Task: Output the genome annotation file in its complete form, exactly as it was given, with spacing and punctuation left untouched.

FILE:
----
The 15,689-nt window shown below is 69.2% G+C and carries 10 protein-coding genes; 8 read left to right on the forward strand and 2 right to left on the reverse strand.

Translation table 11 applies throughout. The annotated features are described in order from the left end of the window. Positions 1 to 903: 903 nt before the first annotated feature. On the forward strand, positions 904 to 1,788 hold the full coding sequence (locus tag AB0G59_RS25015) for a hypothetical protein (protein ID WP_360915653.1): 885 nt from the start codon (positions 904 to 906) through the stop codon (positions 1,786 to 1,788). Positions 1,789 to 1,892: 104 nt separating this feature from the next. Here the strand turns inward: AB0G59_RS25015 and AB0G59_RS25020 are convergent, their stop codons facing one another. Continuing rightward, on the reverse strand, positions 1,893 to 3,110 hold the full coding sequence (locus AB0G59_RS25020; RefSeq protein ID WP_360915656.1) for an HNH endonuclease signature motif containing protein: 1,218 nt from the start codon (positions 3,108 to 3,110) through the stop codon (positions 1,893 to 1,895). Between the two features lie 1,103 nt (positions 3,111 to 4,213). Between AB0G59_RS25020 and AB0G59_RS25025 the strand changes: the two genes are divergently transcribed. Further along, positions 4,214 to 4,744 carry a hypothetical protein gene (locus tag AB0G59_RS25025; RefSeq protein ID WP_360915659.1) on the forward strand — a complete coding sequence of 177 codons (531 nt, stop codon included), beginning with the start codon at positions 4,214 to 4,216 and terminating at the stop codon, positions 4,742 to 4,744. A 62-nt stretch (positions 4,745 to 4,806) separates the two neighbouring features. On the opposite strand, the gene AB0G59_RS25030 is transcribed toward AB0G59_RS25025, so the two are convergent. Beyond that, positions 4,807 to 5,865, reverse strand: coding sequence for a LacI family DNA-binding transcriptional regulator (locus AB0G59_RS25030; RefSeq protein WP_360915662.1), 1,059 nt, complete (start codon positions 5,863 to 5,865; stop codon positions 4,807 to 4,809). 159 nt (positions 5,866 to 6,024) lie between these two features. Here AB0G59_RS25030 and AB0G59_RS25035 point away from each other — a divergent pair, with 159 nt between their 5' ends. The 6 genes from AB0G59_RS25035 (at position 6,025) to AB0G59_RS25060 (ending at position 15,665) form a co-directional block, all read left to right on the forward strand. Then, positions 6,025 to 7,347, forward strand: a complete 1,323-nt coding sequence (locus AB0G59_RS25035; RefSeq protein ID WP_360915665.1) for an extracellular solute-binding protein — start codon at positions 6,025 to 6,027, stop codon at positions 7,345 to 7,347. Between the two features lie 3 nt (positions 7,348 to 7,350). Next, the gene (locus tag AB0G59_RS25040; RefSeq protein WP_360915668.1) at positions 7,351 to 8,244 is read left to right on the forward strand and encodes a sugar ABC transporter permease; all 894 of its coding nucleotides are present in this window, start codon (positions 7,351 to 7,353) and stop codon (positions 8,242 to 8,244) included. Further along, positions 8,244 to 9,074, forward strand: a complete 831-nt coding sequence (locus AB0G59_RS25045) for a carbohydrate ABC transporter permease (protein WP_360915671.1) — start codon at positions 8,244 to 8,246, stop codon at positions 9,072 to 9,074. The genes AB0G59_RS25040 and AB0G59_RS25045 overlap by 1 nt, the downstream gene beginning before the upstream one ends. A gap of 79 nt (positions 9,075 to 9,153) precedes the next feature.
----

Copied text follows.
The 15,689-nt window shown below is 69.2% G+C and carries 10 protein-coding genes; 8 read left to right on the forward strand and 2 right to left on the reverse strand.

Translation table 11 applies throughout. The annotated features are described in order from the left end of the window. Positions 1 to 903: 903 nt before the first annotated feature. On the forward strand, positions 904 to 1,788 hold the full coding sequence (locus tag AB0G59_RS25015) for a hypothetical protein (protein ID WP_360915653.1): 885 nt from the start codon (positions 904 to 906) through the stop codon (positions 1,786 to 1,788). Positions 1,789 to 1,892: 104 nt separating this feature from the next. Here the strand turns inward: AB0G59_RS25015 and AB0G59_RS25020 are convergent, their stop codons facing one another. Continuing rightward, on the reverse strand, positions 1,893 to 3,110 hold the full coding sequence (locus AB0G59_RS25020; RefSeq protein ID WP_360915656.1) for an HNH endonuclease signature motif containing protein: 1,218 nt from the start codon (positions 3,108 to 3,110) through the stop codon (positions 1,893 to 1,895). Between the two features lie 1,103 nt (positions 3,111 to 4,213). Between AB0G59_RS25020 and AB0G59_RS25025 the strand changes: the two genes are divergently transcribed. Further along, positions 4,214 to 4,744 carry a hypothetical protein gene (locus tag AB0G59_RS25025; RefSeq protein ID WP_360915659.1) on the forward strand — a complete coding sequence of 177 codons (531 nt, stop codon included), beginning with the start codon at positions 4,214 to 4,216 and terminating at the stop codon, positions 4,742 to 4,744. A 62-nt stretch (positions 4,745 to 4,806) separates the two neighbouring features. On the opposite strand, the gene AB0G59_RS25030 is transcribed toward AB0G59_RS25025, so the two are convergent. Beyond that, positions 4,807 to 5,865, reverse strand: coding sequence for a LacI family DNA-binding transcriptional regulator (locus AB0G59_RS25030; RefSeq protein WP_360915662.1), 1,059 nt, complete (start codon positions 5,863 to 5,865; stop codon positions 4,807 to 4,809). 159 nt (positions 5,866 to 6,024) lie between these two features. Here AB0G59_RS25030 and AB0G59_RS25035 point away from each other — a divergent pair, with 159 nt between their 5' ends. The 6 genes from AB0G59_RS25035 (at position 6,025) to AB0G59_RS25060 (ending at position 15,665) form a co-directional block, all read left to right on the forward strand. Then, positions 6,025 to 7,347, forward strand: a complete 1,323-nt coding sequence (locus AB0G59_RS25035; RefSeq protein ID WP_360915665.1) for an extracellular solute-binding protein — start codon at positions 6,025 to 6,027, stop codon at positions 7,345 to 7,347. Between the two features lie 3 nt (positions 7,348 to 7,350). Next, the gene (locus tag AB0G59_RS25040; RefSeq protein WP_360915668.1) at positions 7,351 to 8,244 is read left to right on the forward strand and encodes a sugar ABC transporter permease; all 894 of its coding nucleotides are present in this window, start codon (positions 7,351 to 7,353) and stop codon (positions 8,242 to 8,244) included. Further along, positions 8,244 to 9,074, forward strand: a complete 831-nt coding sequence (locus AB0G59_RS25045) for a carbohydrate ABC transporter permease (protein WP_360915671.1) — start codon at positions 8,244 to 8,246, stop codon at positions 9,072 to 9,074. The genes AB0G59_RS25040 and AB0G59_RS25045 overlap by 1 nt, the downstream gene beginning before the upstream one ends. A gap of 79 nt (positions 9,075 to 9,153) precedes the next feature.